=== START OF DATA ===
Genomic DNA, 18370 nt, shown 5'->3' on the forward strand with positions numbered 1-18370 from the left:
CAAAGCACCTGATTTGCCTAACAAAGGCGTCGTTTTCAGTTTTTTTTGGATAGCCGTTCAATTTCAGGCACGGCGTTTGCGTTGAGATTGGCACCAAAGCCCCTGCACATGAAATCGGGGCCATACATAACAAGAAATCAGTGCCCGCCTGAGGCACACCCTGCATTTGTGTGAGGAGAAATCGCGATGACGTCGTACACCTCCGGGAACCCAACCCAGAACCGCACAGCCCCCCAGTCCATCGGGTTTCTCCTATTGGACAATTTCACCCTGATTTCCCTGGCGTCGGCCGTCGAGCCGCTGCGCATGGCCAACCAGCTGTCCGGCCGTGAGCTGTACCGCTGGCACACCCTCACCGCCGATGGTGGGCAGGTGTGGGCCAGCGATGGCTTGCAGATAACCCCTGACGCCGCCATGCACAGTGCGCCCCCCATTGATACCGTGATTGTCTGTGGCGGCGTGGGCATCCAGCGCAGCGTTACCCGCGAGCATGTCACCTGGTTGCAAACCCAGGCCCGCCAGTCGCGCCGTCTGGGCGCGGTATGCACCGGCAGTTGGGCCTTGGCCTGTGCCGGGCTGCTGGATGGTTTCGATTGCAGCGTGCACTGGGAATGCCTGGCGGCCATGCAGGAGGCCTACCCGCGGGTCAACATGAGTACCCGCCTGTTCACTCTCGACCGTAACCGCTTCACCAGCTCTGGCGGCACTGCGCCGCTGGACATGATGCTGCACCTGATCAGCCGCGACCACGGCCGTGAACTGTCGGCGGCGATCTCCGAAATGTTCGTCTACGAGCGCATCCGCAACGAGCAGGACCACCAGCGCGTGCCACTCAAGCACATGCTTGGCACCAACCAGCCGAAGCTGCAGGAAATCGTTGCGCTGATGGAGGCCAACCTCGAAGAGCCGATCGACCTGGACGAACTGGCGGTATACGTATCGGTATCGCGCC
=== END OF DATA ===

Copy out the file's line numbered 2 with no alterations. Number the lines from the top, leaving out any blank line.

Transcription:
CAAAGCACCTGATTTGCCTAACAAAGGCGTCGTTTTCAGTTTTTTTTGGATAGCCGTTCAATTTCAGGCACGGCGTTTGCGTTGAGATTGGCACCAAAGCCCCTGCACATGAAATCGGGGCCATACATAACAAGAAATCAGTGCCCGCCTGAGGCACACCCTGCATTTGTGTGAGGAGAAATCGCGATGACGTCGTACACCTCCGGGAACCCAACCCAGAACCGCACAGCCCCCCAGTCCATCGGGTTTCTCCTATTGGACAATTTCACCCTGATTTCCCTGGCGTCGGCCGTCGAGCCGCTGCGCATGGCCAACCAGCTGTCCGGCCGTGAGCTGTACCGCTGGCACACCCTCACCGCCGATGGTGGGCAGGTGTGGGCCAGCGATGGCTTGCAGATAACCCCTGACGCCGCCATGCACAGTGCGCCCCCCATTGATACCGTGATTGTCTGTGGCGGCGTGGGCATCCAGCGCAGCGTTACCCGCGAGCATGTCACCTGGTTGCAAACCCAGGCCCGCCAGTCGCGCCGTCTGGGCGCGGTATGCACCGGCAGTTGGGCCTTGGCCTGTGCCGGGCTGCTGGATGGTTTCGATTGCAGCGTGCACTGGGAATGCCTGGCGGCCATGCAGGAGGCCTACCCGCGGGTCAACATGAGTACCCGCCTGTTCACTCTCGACCGTAACCGCTTCACCAGCTCTGGCGGCACTGCGCCGCTGGACATGATGCTGCACCTGATCAGCCGCGACCACGGCCGTGAACTGTCGGCGGCGATCTCCGAAATGTTCGTCTACGAGCGCATCCGCAACGAGCAGGACCACCAGCGCGTGCCACTCAAGCACATGCTTGGCACCAACCAGCCGAAGCTGCAGGAAATCGTTGCGCTGATGGAGGCCAACCTCGAAGAGCCGATCGACCTGGACGAACTGGCGGTATACGTATCGGTATCGCGCC